There’s only one thing on this earth that K-pop has convinced me that I desperately need to have. One thing I’m positive will cause me to lose my K-pop fan pass if I don’t have it. One thing that I didn’t even know I wanted until K-pop made me a believer. One thing that I absolutely don’t have the money–just the irrational desire–for.

Beats by Dr. Dre headphones.

Yes, the high performance luxury headphones that a mere mortal like myself could never get her hands on unless she was willing to drop a few hundred dollars on them. But what do Dr. Dre‘s headphones have to do with K-pop, and why are K-pop stars sporting them as if they’re the second coming of “cool”? Everyone is wearing them. And the ubiquity of Dr. Dre’s headphones says a lot about hip-hop’s dwindling record sales in America, the appeal of an Asian market, and the power K-pop holds over consumers.

Take 2NE1 for example, whose debut music video “Fire” led with a blatant close up of Dr. Dre’s headphones rather than the girls themselves. The message was clear: these girls are hip, edgy, urban, and they’re wearing cool headphones made by a former Gangsta rapper to prove it.

But 2ne1’s affinity for the Beats brand is only one in a steady trend of headphone connoisseurs. Big Bang‘s G-Dragon and T.O.P. sported custom Beats during the pair’s debut album promotions. And yes, those headphones featured the God-awful Playboy bunny ears that they were eventually forced to get rid of. The Wonder Girls flaunted their limited edition, hot pink Beats headphones gifted to them by Beats manufacturers, Monster Cable. Tiger JK designed his own Beats headphones, of which only 30 were available in the entire world. And Se7en‘s “Better Together” MV was virtually a 4-minute commercial for the brand. But none of these artists received extended and exclusive deals with Beats by Dr. Dre. So what’s with all the free promotion? How did the Beats by Dr. Dre brand become so popular and why did Dre, one of the most respected names in both Gangsta rap and West Coast rap choose K-pop as his vessel to consumers? In order to understand Dre’s venture into the Asian market, it’s crucial to understand the state of hip-hop as an industry in the United States.

In the 1990s and early 2000s, hip-hop record sales were huge. It didn’t take much for an album to sell 1 million copies in less than a week. But with the emergence of a digital era in which it is much easier to download music illegally than to purchase them at a music store, hip-hop sales have plummeted. An artist is lucky to sell even 500,000 albums during the first two weeks of promotions. Because of this, American rappers have had to explore different avenues of earning income. Some have signed lucrative beverage deals, others have purchased sports teams, many have penned New York Times bestselling books. And of course, a few have gone into the headphones business. 50 Cent did it. Ludacris did it. But no one did it before Dr. Dre. And after over 2 years on the Korean market, it’s hard to escape them.

Dre’s success overseas is quite important to him. In fact, it’s so important to him, that he did something at last year’s MAMA Awards in Singapore that American fans have been begging him to do for an unreasonably long time: he joined forces with Snoop Dogg on stage for the first time in 10 years to perform one of their most famous tracks.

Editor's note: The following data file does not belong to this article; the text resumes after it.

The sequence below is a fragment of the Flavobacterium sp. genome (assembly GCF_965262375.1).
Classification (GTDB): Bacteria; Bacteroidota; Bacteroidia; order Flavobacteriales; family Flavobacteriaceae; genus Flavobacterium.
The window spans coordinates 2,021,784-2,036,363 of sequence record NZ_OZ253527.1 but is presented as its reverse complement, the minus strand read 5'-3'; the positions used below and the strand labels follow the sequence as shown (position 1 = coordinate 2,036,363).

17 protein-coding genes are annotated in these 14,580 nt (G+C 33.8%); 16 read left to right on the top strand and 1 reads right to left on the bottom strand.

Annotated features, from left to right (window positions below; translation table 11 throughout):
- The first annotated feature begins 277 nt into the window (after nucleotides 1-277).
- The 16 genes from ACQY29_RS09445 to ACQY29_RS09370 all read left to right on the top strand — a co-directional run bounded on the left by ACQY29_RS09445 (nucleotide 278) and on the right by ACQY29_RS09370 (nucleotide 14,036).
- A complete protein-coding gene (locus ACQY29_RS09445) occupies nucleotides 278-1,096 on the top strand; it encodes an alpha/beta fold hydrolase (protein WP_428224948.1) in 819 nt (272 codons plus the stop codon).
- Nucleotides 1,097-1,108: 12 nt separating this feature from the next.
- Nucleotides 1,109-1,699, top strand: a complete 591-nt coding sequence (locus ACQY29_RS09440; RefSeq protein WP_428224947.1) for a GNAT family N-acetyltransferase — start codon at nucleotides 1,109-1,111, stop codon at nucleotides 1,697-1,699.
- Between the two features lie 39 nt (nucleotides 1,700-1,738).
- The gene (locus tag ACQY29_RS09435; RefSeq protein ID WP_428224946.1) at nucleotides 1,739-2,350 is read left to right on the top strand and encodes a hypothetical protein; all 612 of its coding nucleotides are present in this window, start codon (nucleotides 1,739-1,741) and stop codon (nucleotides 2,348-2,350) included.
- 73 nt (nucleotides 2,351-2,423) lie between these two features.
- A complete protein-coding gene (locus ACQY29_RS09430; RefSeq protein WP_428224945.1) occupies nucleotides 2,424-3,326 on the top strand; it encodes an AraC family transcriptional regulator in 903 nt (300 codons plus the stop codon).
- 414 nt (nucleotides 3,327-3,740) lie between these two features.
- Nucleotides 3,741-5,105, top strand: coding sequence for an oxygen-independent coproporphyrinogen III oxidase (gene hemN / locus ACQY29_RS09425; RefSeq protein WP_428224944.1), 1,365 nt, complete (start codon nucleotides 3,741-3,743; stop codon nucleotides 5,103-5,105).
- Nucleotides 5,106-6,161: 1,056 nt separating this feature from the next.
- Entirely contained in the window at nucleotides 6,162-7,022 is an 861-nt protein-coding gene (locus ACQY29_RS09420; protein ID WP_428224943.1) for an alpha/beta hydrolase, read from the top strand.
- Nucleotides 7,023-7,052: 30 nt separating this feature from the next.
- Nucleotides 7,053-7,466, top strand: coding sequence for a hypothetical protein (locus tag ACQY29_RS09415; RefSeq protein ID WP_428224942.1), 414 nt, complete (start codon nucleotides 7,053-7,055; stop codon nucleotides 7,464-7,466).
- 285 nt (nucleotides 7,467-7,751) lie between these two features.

Donning a set of Beats by Dr. Dre headphones, the pair made huge headlines for marking a historic moment not in America, but in Singapore to a K-pop audience. And it was a smart move. The MAMA Awards show included Chinese, Singaporean, Korean, and American artists and was livestreamed via Youtube and other websites, giving access to a huge global audience. Where else could Dre get such a huge audience to advertise his headphones? You won’t get that type of diverse exposure performing at the MTV Awards. Make no mistake about it–Dr. Dre did not perform at the MAMA Awards in an effort to make music history in Asia. He went there solely to promote his brand to a market untapped by hip-hop businessmen. If the above performance doesn’t convince you of that, then perhaps the behind-the-scenes video of him and Snoop in Singapore will. Having a business mind is not a bad thing. But it’s a bit uncomfortable to watch K-pop artists promoting Dre’s headphones and getting little in return besides street cred.

Beats by Dr. Dre headphones connote a “cool factor.” In addition to being a status symbol, they represent being in the know about what’s hot and what’s in. It offers K-pop artists a second-hand affiliation with one of the most prominent names in American hip-hop, therefore making them more hip, edgy and appealing by association. So while Dr. Dre gets the exposure, K-pop artists receive the less profitable cool factor. And when K-pop fans see that most of their favorite artists are wearing these headphones, they also want to buy a pair, despite the fact that they’re highly priced.

All in all, Dr. Dre did a terrific job of embedding his headphones into K-pop. In a genre of music that is guilty of sometimes having a short attention span, Beats by Dr. Dre have managed a staying power of almost 3 years. But if Dre wants to further sustain the success of his headphones in Korea, he needs to be willing to work personally with K-pop artists and foster relationships rather than maintaining a cool distance. Because who knows? Beats by Dr. Dre headphones could somehow be the catalyst towards creating a bond between Western and Korean music.

(YG Entertainment, Wonderfuls World, Nate, Aces & Eighths)